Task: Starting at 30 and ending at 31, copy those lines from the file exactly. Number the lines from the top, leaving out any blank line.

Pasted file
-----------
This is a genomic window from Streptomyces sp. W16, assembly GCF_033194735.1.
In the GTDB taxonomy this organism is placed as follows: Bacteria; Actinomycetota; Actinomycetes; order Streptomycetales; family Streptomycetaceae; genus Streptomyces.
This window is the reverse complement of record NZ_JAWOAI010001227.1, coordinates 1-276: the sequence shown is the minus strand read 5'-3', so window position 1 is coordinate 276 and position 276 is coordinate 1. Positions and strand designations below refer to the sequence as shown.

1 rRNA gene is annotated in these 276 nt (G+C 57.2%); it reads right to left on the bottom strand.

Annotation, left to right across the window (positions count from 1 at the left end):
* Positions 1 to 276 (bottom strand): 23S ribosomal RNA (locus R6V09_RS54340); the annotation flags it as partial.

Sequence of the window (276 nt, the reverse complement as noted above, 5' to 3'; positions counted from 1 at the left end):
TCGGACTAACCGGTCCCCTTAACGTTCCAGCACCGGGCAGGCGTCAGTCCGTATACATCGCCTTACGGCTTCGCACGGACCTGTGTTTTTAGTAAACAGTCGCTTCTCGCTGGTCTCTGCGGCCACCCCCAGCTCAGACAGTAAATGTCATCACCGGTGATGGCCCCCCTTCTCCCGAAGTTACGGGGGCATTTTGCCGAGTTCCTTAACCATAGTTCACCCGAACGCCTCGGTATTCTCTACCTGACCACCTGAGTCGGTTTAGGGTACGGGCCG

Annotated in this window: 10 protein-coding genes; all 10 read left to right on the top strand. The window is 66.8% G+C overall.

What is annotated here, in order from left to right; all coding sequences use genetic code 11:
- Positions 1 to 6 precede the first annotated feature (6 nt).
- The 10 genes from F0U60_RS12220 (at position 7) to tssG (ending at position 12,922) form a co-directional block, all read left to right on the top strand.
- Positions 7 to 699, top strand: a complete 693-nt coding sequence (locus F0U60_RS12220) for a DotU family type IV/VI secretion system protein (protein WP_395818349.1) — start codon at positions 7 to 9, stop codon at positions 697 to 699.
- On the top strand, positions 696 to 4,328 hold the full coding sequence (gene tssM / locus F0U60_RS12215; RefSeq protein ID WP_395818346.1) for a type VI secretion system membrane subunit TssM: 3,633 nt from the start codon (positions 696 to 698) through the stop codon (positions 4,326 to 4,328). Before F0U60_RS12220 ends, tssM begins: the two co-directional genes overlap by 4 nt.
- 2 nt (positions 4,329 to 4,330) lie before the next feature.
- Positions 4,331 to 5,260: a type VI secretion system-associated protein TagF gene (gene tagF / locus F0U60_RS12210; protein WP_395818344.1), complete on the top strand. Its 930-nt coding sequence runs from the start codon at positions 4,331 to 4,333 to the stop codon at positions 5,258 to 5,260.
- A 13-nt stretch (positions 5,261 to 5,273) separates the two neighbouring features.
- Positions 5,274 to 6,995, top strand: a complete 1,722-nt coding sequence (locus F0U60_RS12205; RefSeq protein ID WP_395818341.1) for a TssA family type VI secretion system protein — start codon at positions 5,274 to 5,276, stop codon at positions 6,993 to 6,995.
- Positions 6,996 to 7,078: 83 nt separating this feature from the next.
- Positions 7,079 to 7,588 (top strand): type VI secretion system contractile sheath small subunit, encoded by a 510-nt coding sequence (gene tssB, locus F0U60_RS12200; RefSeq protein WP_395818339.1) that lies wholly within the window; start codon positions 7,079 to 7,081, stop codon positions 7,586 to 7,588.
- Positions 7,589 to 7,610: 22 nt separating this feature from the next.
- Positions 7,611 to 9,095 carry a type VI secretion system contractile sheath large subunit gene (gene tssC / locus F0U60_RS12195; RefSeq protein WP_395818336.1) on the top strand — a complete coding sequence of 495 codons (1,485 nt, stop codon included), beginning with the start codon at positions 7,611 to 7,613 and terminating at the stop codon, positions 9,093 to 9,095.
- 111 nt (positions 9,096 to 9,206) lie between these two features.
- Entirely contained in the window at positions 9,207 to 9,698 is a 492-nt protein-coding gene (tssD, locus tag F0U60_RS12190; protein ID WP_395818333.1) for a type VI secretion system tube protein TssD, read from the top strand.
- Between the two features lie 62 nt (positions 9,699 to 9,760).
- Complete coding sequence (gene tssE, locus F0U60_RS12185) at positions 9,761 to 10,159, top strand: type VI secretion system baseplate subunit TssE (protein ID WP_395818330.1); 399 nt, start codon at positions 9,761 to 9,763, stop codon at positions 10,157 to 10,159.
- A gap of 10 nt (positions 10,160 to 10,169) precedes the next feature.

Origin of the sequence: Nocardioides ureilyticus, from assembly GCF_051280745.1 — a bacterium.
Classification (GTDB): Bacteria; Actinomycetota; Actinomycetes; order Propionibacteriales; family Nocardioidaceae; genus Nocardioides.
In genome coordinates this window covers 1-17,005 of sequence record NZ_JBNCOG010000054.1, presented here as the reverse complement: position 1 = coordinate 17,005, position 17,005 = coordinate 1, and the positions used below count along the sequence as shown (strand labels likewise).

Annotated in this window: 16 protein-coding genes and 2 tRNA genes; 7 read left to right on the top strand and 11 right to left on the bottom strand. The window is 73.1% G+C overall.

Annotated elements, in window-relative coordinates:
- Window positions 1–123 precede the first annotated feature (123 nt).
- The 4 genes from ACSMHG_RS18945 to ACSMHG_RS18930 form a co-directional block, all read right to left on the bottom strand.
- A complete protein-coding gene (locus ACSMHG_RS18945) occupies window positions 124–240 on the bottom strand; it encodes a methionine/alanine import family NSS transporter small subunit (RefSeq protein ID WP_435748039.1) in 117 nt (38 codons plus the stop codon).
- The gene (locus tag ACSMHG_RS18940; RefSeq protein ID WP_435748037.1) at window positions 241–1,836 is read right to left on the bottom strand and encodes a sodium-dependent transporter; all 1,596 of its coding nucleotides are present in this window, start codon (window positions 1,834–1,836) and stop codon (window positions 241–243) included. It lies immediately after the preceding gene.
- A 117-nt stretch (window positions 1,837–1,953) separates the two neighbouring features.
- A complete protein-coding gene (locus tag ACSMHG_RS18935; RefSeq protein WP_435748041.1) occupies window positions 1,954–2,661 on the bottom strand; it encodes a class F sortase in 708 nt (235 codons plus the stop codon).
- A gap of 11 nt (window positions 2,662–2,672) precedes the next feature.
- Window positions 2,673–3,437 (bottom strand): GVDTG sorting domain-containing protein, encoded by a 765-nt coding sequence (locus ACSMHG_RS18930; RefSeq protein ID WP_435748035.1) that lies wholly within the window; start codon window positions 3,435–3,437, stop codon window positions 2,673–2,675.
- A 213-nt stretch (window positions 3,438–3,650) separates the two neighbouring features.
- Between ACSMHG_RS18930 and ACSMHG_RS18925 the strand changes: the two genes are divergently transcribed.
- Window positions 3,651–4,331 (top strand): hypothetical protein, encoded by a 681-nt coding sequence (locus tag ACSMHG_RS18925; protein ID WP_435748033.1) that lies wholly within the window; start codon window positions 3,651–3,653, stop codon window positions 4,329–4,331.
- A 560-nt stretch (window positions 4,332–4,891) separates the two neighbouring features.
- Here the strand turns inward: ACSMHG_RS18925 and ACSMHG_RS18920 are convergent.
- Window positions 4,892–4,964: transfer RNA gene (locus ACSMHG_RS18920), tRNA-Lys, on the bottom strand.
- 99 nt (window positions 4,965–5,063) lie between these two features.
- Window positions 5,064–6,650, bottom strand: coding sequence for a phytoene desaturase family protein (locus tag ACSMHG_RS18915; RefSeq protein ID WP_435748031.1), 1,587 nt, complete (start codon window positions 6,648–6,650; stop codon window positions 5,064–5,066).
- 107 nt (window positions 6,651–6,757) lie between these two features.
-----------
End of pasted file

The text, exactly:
In genome coordinates this window covers 1-17,005 of sequence record NZ_JBNCOG010000054.1, presented here as the reverse complement: position 1 = coordinate 17,005, position 17,005 = coordinate 1, and the positions used below count along the sequence as shown (strand labels likewise).

Annotated in this window: 16 protein-coding genes and 2 tRNA genes; 7 read left to right on the top strand and 11 right to left on the bottom strand. The window is 73.1% G+C overall.